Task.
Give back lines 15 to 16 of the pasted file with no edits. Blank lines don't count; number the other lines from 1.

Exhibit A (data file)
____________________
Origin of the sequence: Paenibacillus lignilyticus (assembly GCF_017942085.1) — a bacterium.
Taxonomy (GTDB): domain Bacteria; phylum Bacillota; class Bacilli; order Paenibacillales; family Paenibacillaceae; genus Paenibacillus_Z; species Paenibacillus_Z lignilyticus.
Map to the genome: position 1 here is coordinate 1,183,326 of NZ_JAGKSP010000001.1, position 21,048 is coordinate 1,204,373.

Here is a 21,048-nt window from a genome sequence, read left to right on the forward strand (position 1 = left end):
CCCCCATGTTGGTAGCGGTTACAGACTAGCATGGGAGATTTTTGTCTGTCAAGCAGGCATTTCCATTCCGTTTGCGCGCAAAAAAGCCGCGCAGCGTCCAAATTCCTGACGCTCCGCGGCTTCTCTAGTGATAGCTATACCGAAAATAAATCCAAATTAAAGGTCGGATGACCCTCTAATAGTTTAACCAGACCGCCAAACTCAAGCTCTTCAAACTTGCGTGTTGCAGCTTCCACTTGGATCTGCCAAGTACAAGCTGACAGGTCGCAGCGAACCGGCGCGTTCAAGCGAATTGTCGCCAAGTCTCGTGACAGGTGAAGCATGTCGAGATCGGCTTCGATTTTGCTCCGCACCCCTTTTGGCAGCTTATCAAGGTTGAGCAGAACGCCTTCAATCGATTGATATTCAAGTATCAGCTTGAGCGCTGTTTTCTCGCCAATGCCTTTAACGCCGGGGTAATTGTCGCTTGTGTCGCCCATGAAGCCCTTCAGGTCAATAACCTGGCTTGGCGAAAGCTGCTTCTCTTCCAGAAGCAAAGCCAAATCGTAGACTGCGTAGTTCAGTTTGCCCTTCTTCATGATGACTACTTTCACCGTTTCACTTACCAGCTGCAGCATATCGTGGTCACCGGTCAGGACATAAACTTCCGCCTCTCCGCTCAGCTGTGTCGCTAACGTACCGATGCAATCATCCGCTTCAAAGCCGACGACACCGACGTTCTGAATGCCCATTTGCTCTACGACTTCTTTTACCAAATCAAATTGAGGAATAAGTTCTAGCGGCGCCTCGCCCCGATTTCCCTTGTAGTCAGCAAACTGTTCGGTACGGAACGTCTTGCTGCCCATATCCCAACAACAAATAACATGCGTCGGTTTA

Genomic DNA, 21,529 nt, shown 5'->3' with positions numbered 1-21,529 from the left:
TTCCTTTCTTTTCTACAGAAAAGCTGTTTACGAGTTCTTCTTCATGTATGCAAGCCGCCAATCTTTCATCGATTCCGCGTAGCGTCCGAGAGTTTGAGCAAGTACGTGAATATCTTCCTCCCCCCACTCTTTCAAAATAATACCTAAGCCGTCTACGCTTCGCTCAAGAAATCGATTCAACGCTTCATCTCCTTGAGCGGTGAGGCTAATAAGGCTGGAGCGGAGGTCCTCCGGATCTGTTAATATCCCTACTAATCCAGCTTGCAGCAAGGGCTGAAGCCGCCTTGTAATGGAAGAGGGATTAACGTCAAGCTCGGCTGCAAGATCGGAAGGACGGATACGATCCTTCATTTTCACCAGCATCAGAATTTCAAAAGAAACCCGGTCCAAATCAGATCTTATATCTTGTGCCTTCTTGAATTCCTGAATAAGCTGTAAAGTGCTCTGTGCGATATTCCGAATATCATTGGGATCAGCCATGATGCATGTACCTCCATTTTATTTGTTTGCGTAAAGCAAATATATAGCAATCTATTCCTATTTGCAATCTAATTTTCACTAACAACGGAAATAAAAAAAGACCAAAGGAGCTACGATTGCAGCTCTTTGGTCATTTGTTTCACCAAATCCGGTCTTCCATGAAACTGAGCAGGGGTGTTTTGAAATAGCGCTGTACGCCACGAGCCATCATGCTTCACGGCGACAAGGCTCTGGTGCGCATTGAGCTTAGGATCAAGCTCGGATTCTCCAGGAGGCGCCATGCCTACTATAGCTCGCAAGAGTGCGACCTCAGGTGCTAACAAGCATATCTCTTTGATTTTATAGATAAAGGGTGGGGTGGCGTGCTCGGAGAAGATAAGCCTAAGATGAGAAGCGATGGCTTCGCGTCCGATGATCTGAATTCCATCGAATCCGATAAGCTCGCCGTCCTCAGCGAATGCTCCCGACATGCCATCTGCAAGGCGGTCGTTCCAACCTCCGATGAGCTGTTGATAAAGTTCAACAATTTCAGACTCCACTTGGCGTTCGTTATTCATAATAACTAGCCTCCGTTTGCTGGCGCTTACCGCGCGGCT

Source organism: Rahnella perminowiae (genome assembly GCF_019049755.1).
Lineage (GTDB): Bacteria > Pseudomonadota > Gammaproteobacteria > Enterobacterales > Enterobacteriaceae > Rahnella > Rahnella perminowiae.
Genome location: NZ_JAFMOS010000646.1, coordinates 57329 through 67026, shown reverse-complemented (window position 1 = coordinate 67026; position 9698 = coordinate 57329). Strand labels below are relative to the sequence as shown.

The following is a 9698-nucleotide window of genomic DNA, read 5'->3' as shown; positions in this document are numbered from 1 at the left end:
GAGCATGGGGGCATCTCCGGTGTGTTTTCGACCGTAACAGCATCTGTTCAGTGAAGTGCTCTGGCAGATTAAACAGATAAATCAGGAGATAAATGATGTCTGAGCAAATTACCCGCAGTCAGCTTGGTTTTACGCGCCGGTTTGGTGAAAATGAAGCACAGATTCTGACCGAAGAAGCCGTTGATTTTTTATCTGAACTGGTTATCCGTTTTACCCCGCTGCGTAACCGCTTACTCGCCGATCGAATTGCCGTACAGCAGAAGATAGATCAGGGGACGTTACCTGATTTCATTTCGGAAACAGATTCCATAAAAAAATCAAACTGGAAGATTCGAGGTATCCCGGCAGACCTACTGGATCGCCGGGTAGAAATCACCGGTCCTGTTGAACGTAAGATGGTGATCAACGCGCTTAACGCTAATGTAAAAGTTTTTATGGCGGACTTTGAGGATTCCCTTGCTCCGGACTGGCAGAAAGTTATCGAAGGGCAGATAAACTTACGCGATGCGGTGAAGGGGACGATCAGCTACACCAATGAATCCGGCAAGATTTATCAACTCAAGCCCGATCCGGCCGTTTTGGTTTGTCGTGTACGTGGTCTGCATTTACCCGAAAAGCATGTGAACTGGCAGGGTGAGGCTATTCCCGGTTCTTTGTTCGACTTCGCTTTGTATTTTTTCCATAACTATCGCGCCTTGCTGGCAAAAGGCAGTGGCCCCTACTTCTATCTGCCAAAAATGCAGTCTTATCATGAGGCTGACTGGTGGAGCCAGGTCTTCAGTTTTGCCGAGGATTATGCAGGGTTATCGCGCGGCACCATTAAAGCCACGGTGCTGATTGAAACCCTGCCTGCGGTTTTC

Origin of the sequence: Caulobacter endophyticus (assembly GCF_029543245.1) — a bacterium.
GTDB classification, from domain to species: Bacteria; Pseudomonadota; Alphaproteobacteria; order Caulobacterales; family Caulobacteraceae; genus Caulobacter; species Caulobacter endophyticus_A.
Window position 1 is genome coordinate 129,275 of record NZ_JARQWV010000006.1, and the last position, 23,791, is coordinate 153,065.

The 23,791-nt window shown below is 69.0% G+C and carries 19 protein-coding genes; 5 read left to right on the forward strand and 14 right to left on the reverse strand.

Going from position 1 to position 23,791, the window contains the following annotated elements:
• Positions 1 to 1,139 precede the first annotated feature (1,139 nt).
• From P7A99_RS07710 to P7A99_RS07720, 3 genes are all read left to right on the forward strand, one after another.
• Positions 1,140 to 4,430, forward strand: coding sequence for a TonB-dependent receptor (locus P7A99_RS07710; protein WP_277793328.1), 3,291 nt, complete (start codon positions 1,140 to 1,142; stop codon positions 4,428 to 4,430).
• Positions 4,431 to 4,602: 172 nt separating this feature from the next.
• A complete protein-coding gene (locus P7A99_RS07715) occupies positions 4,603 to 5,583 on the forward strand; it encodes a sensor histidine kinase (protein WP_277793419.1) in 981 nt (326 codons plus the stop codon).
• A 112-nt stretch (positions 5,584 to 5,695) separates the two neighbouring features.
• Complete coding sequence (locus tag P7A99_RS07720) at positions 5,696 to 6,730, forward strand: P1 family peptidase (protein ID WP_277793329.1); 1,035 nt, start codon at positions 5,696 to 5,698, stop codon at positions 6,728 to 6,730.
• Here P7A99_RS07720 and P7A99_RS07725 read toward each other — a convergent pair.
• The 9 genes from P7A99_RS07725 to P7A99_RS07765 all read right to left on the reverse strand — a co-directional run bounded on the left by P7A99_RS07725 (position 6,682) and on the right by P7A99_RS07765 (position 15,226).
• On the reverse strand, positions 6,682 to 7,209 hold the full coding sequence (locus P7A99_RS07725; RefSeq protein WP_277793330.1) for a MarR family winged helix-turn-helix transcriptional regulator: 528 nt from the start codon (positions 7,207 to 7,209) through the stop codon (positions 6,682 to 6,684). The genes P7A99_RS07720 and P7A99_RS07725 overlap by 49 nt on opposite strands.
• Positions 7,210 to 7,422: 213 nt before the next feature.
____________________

Window position 1 is genome coordinate 129,275 of record NZ_JARQWV010000006.1, and the last position, 23,791, is coordinate 153,065.

The 23,791-nt window shown below is 69.0% G+C and carries 19 protein-coding genes; 5 read left to right on the forward strand and 14 right to left on the reverse strand.